blakep76 wrote:I was there in February and would say Callum T's assessment a few posts up is 100% accurate. I crossed in by land from Turkey and flew out of Erbil. Felt very stable, relatively economically prosperous, and without fail everyone I met was welcoming and happy to see tourists. Great food and stunning scenery. A lot of history, both ancient and recent. It felt like a real adventure. I'm very happy I went.
It's obviously not 100% safe. Whilst it has been unfairly lumped in the same 'Do Not Travel' category as the rest of Iraq by most countries' Foreign affairs departments, the warnings do also have somewhat of a valid basis and the ubiquitous armed guards and military checkpoints exist for a reason. A lot of ISIS fighters went underground in the region when it was obvious their use of conventional military tactics was going to see them lose. While I was there, there were 7 or 8 ex-Mosul fighters captured in Erbil and Sulaymaniah (one had featured in ISIS propaganda videos beheading prisoners), mushroom farmers being executed in the hills around Makhmour, car bombs in the outskirts of Mosul, which both whilst technically Arab Iraq are only a stone's throw from Erbil and 'civilization'. The Peshmerga also can arrest anyone they feel like for the flimsiest of reasons and hold them indefinitely. I used an English speaking driver for a couple of days who had been imprisoned for a month and held in a cell with drug smugglers and ex-Daesh for taking an American tourist to a restricted area inside Kurdistan in 2018. I was grabbed in Erbil and required to show the contents of my SD card to the neighborhood security chief after taking a photo of a 'no guns' street sign. A little tense at first, but good natured and friendly once it was obvious I was just a clueless tourist.
The Kurds are a stoic people, but in talking to them based on their history you get the impression they consider the current situation of relative stability to be a temporary lull, and that there is more sh1t on the way, be it interfactional fighting amongst the Kurdish political groups, a stronger military presence from Turkey (bombings, more soldiers on the ground, sponsored militia causing disruptions), land grabs from Arab Iraq etc.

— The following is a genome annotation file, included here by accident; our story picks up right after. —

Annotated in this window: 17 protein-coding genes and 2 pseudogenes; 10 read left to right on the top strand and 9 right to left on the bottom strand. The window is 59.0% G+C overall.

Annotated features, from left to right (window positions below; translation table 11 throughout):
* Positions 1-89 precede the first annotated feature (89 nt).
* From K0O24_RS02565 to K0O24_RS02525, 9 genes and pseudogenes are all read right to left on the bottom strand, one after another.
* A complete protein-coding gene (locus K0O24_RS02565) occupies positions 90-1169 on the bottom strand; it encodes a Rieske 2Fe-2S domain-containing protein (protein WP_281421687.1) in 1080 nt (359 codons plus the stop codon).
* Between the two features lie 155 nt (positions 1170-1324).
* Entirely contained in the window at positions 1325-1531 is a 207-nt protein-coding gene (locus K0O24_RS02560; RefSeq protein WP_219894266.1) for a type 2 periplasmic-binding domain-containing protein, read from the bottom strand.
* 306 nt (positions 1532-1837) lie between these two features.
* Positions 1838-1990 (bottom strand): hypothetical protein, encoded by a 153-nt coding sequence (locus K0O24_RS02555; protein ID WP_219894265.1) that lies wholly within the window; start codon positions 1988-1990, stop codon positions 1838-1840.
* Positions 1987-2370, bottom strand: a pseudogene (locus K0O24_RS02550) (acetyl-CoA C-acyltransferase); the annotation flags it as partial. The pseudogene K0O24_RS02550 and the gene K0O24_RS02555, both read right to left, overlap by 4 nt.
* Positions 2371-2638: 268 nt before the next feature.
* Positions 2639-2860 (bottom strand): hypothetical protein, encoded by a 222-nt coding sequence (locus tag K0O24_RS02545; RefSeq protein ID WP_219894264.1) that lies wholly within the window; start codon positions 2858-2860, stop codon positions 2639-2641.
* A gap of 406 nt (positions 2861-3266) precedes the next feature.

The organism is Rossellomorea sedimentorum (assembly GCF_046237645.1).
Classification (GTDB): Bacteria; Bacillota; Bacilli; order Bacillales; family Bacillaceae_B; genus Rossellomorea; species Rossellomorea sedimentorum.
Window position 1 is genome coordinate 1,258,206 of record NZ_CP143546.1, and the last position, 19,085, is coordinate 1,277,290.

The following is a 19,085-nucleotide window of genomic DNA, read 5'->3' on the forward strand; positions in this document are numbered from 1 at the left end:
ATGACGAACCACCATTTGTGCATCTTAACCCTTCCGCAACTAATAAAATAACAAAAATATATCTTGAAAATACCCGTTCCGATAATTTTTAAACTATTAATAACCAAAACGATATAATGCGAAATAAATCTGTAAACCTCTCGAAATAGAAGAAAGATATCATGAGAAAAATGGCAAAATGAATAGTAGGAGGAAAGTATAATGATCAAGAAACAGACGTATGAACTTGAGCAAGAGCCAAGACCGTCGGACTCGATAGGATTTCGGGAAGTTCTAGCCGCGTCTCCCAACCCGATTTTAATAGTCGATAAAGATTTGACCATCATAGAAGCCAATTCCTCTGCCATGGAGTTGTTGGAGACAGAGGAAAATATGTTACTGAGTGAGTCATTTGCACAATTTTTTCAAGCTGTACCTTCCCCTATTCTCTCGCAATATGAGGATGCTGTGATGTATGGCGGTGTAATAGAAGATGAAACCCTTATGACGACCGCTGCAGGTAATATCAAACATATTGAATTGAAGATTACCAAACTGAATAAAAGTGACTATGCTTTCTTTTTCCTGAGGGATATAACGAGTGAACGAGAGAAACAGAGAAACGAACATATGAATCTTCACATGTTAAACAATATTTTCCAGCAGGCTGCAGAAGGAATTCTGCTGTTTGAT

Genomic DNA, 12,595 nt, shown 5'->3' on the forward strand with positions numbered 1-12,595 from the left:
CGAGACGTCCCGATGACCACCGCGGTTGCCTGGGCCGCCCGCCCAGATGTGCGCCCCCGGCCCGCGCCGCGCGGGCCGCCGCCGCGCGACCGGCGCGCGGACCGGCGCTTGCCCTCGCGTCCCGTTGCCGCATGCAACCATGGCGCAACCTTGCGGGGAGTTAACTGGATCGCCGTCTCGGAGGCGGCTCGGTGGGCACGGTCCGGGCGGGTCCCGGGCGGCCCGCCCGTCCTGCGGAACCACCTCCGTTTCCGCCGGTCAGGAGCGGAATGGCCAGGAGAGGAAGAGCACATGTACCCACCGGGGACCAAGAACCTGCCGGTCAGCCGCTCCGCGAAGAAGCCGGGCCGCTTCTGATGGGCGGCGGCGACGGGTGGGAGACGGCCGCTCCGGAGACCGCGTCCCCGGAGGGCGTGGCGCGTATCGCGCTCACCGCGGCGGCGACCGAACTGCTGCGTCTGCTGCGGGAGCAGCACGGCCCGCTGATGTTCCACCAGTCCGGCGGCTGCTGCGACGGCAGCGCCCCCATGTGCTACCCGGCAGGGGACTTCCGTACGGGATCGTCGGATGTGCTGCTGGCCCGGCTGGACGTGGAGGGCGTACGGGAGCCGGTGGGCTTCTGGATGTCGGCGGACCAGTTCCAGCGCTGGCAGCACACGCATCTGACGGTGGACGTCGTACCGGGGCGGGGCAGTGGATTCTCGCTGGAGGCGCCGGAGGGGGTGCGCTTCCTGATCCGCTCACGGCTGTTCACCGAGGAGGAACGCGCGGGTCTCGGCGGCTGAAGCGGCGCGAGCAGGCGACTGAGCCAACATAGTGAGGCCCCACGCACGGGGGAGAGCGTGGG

So yeah - for the time being visit. Watch what you take photos of, tell your driver to slow down (the roads and driving are still probably the biggest threat to your health) and don't lose that passport, because god only knows how you'd get a replacement.
I also heard of tourists who had been smuggled into Kirkuk, Mosul, or even a couple of years ago into the frontline ISIS areas, but this is mostly through a combination of bribes and fixers, and hence highly illegal. If you get caught you're going to jail. An Iraqi jail! And doubtful you'd get too much consular assistance. If you *really* have an interest to carry on travel into the rest of Iraq do it the legal way and obtain a visa/guide.
Thanks for your great information!! Do you also know what the restricted areas inside Kurdistan are?